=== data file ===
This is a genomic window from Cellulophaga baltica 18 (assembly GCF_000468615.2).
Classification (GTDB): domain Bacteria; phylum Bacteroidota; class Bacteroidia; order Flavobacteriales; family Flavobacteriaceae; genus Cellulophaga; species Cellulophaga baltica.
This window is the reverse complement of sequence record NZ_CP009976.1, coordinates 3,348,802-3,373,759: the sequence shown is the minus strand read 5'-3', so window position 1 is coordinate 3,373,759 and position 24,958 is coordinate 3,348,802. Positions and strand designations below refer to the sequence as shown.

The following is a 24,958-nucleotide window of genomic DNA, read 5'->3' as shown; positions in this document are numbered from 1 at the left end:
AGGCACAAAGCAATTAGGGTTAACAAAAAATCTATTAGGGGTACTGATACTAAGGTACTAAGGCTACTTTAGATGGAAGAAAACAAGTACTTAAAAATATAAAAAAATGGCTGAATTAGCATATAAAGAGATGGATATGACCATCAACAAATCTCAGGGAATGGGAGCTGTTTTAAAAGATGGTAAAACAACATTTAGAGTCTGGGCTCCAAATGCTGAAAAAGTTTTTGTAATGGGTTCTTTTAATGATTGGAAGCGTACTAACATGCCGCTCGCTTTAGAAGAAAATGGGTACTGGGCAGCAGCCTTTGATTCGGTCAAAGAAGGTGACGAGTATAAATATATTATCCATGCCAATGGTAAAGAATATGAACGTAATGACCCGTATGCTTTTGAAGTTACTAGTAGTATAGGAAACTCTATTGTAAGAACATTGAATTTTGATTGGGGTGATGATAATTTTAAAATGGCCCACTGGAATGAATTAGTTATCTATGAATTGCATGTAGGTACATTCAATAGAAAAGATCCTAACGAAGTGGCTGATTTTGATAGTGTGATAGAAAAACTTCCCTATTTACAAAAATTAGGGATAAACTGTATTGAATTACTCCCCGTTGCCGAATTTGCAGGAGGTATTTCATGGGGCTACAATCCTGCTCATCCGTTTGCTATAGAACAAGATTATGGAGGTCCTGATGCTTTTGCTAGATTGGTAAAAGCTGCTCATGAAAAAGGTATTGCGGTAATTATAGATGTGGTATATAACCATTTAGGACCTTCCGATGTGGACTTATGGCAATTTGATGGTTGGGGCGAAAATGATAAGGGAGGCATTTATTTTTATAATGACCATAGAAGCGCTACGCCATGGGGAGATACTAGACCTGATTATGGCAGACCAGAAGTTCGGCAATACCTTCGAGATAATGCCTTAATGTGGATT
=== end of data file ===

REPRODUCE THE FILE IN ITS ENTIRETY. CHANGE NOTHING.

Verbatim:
This is a genomic window from Cellulophaga baltica 18 (assembly GCF_000468615.2).
Classification (GTDB): domain Bacteria; phylum Bacteroidota; class Bacteroidia; order Flavobacteriales; family Flavobacteriaceae; genus Cellulophaga; species Cellulophaga baltica.
This window is the reverse complement of sequence record NZ_CP009976.1, coordinates 3,348,802-3,373,759: the sequence shown is the minus strand read 5'-3', so window position 1 is coordinate 3,373,759 and position 24,958 is coordinate 3,348,802. Positions and strand designations below refer to the sequence as shown.

The following is a 24,958-nucleotide window of genomic DNA, read 5'->3' as shown; positions in this document are numbered from 1 at the left end:
AGGCACAAAGCAATTAGGGTTAACAAAAAATCTATTAGGGGTACTGATACTAAGGTACTAAGGCTACTTTAGATGGAAGAAAACAAGTACTTAAAAATATAAAAAAATGGCTGAATTAGCATATAAAGAGATGGATATGACCATCAACAAATCTCAGGGAATGGGAGCTGTTTTAAAAGATGGTAAAACAACATTTAGAGTCTGGGCTCCAAATGCTGAAAAAGTTTTTGTAATGGGTTCTTTTAATGATTGGAAGCGTACTAACATGCCGCTCGCTTTAGAAGAAAATGGGTACTGGGCAGCAGCCTTTGATTCGGTCAAAGAAGGTGACGAGTATAAATATATTATCCATGCCAATGGTAAAGAATATGAACGTAATGACCCGTATGCTTTTGAAGTTACTAGTAGTATAGGAAACTCTATTGTAAGAACATTGAATTTTGATTGGGGTGATGATAATTTTAAAATGGCCCACTGGAATGAATTAGTTATCTATGAATTGCATGTAGGTACATTCAATAGAAAAGATCCTAACGAAGTGGCTGATTTTGATAGTGTGATAGAAAAACTTCCCTATTTACAAAAATTAGGGATAAACTGTATTGAATTACTCCCCGTTGCCGAATTTGCAGGAGGTATTTCATGGGGCTACAATCCTGCTCATCCGTTTGCTATAGAACAAGATTATGGAGGTCCTGATGCTTTTGCTAGATTGGTAAAAGCTGCTCATGAAAAAGGTATTGCGGTAATTATAGATGTGGTATATAACCATTTAGGACCTTCCGATGTGGACTTATGGCAATTTGATGGTTGGGGCGAAAATGATAAGGGAGGCATTTATTTTTATAATGACCATAGAAGCGCTACGCCATGGGGAGATACTAGACCTGATTATGGCAGACCAGAAGTTCGGCAATACCTTCGAGATAATGCCTTAATGTGGATT